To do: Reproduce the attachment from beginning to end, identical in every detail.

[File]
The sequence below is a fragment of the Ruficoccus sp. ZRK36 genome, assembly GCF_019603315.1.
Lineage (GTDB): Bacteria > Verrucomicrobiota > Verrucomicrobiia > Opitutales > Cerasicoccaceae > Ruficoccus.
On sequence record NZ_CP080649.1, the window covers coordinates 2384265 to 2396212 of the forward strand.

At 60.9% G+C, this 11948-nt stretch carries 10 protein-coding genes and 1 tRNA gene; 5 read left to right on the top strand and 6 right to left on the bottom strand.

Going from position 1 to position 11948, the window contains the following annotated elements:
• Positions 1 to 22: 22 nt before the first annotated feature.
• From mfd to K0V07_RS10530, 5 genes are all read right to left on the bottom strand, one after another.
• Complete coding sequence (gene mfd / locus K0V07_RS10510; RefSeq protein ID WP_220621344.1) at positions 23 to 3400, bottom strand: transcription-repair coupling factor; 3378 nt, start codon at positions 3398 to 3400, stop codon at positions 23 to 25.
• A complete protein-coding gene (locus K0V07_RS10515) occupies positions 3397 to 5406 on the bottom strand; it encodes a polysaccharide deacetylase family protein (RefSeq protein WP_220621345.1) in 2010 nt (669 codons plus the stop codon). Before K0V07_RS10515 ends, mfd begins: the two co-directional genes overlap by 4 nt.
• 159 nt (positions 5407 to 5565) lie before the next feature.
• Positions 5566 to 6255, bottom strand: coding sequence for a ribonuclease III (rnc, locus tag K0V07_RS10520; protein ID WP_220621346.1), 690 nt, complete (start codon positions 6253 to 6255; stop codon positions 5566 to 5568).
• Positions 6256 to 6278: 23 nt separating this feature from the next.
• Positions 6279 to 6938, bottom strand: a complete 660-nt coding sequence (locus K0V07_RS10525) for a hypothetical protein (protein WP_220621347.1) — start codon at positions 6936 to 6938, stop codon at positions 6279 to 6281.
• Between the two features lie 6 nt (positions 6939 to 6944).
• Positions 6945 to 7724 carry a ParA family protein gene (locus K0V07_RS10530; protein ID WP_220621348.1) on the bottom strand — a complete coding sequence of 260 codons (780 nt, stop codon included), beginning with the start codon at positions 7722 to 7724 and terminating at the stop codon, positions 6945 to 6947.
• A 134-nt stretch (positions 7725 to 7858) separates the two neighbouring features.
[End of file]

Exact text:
The sequence below is a fragment of the Ruficoccus sp. ZRK36 genome, assembly GCF_019603315.1.
Lineage (GTDB): Bacteria > Verrucomicrobiota > Verrucomicrobiia > Opitutales > Cerasicoccaceae > Ruficoccus.
On sequence record NZ_CP080649.1, the window covers coordinates 2384265 to 2396212 of the forward strand.

At 60.9% G+C, this 11948-nt stretch carries 10 protein-coding genes and 1 tRNA gene; 5 read left to right on the top strand and 6 right to left on the bottom strand.

Going from position 1 to position 11948, the window contains the following annotated elements:
• Positions 1 to 22: 22 nt before the first annotated feature.
• From mfd to K0V07_RS10530, 5 genes are all read right to left on the bottom strand, one after another.
• Complete coding sequence (gene mfd / locus K0V07_RS10510; RefSeq protein ID WP_220621344.1) at positions 23 to 3400, bottom strand: transcription-repair coupling factor; 3378 nt, start codon at positions 3398 to 3400, stop codon at positions 23 to 25.
• A complete protein-coding gene (locus K0V07_RS10515) occupies positions 3397 to 5406 on the bottom strand; it encodes a polysaccharide deacetylase family protein (RefSeq protein WP_220621345.1) in 2010 nt (669 codons plus the stop codon). Before K0V07_RS10515 ends, mfd begins: the two co-directional genes overlap by 4 nt.
• 159 nt (positions 5407 to 5565) lie before the next feature.
• Positions 5566 to 6255, bottom strand: coding sequence for a ribonuclease III (rnc, locus tag K0V07_RS10520; protein ID WP_220621346.1), 690 nt, complete (start codon positions 6253 to 6255; stop codon positions 5566 to 5568).
• Positions 6256 to 6278: 23 nt separating this feature from the next.
• Positions 6279 to 6938, bottom strand: a complete 660-nt coding sequence (locus K0V07_RS10525) for a hypothetical protein (protein WP_220621347.1) — start codon at positions 6936 to 6938, stop codon at positions 6279 to 6281.
• Between the two features lie 6 nt (positions 6939 to 6944).
• Positions 6945 to 7724 carry a ParA family protein gene (locus K0V07_RS10530; protein ID WP_220621348.1) on the bottom strand — a complete coding sequence of 260 codons (780 nt, stop codon included), beginning with the start codon at positions 7722 to 7724 and terminating at the stop codon, positions 6945 to 6947.
• A 134-nt stretch (positions 7725 to 7858) separates the two neighbouring features.